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Raising grades: Gender and race report cards hold sports organizations accountable for hiring practices

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While coaches and fans keep a close eye on team wins and losses, longtime UCF professor Richard Lapchick monitors another statistic not found in box scores.

Known as the social conscience of sports, Raptic has been monitoring trends in the adoption of gender and race in sports for the past 30 years. As Director of The Institute for Diversity and Ethics in Sport, Lapchick publishes annual race and gender report cards for professionals, colleges and amateurs in her sport. A widely published report card helps the league hold itself accountable for hiring a diverse and inclusive staff.

“The impact of racial reckoning on American society is immense. That included the world of professional and collegiate sports,” he said for sharing social justice and anti-racism messages with new audiences. says Lapchick, who stepped down this fall after 20 years at the helm of UCF’s DeVos Graduate Program in Sports Business Management. “All of that is reflected in the 2021 full race and gender report card.”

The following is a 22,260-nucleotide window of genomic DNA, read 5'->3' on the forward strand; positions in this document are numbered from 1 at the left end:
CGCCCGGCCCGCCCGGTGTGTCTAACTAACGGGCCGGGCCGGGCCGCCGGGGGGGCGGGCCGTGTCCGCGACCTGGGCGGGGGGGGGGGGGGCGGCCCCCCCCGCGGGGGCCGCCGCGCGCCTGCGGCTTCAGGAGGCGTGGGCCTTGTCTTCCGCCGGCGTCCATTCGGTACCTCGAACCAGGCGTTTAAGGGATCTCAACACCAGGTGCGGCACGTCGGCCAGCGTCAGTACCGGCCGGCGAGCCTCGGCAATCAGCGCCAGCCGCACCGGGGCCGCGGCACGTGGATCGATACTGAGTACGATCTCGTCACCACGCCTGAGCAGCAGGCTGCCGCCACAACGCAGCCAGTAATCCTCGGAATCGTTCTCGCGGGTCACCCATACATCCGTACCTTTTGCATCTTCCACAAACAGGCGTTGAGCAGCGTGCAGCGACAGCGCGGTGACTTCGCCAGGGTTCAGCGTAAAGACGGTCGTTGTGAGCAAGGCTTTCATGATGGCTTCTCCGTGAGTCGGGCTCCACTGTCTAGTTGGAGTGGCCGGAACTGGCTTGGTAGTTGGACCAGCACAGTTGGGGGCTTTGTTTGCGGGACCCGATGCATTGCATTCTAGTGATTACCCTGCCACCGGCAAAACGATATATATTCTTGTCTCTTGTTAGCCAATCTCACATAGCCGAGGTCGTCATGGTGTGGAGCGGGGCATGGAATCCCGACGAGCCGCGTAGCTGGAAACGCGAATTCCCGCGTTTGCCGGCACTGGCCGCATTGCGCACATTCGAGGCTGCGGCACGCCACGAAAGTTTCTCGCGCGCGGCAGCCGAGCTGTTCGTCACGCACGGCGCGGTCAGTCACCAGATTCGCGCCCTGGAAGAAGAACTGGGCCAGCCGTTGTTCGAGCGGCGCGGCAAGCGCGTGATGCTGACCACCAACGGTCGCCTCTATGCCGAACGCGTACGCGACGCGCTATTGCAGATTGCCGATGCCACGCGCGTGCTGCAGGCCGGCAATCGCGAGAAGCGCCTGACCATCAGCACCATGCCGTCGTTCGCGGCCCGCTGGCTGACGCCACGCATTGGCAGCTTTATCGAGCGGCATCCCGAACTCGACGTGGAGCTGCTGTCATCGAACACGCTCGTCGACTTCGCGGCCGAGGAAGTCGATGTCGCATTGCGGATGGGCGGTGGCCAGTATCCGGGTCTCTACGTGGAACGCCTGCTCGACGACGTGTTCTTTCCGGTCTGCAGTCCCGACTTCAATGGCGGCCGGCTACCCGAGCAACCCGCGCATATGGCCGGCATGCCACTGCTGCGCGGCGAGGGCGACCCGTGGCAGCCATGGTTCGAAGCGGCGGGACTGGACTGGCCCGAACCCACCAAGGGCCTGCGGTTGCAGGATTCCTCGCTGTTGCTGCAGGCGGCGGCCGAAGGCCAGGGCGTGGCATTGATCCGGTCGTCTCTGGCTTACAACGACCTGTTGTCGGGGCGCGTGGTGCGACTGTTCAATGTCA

2021 Complete Race and Gender Report Card includes Major League Baseball (MLB), Major League Soccer (MLS), National Basketball Association (NBA), National Football League (NFL), Women’s National Basketball Association (WNBA) , and college sports. The A+ rated WNBA is the only one to score her A or better in the overall stats. NBA was B+, MLS and NFL were B, MLB was C+. Collegiate sports once again finished last in the C’s.

“On too many campuses, opportunities for people of color and women to be recruited into college sports are not yet where they need to be for true diversity, equity and inclusion,” ESPN said in 2022. Lapchick said in a January article.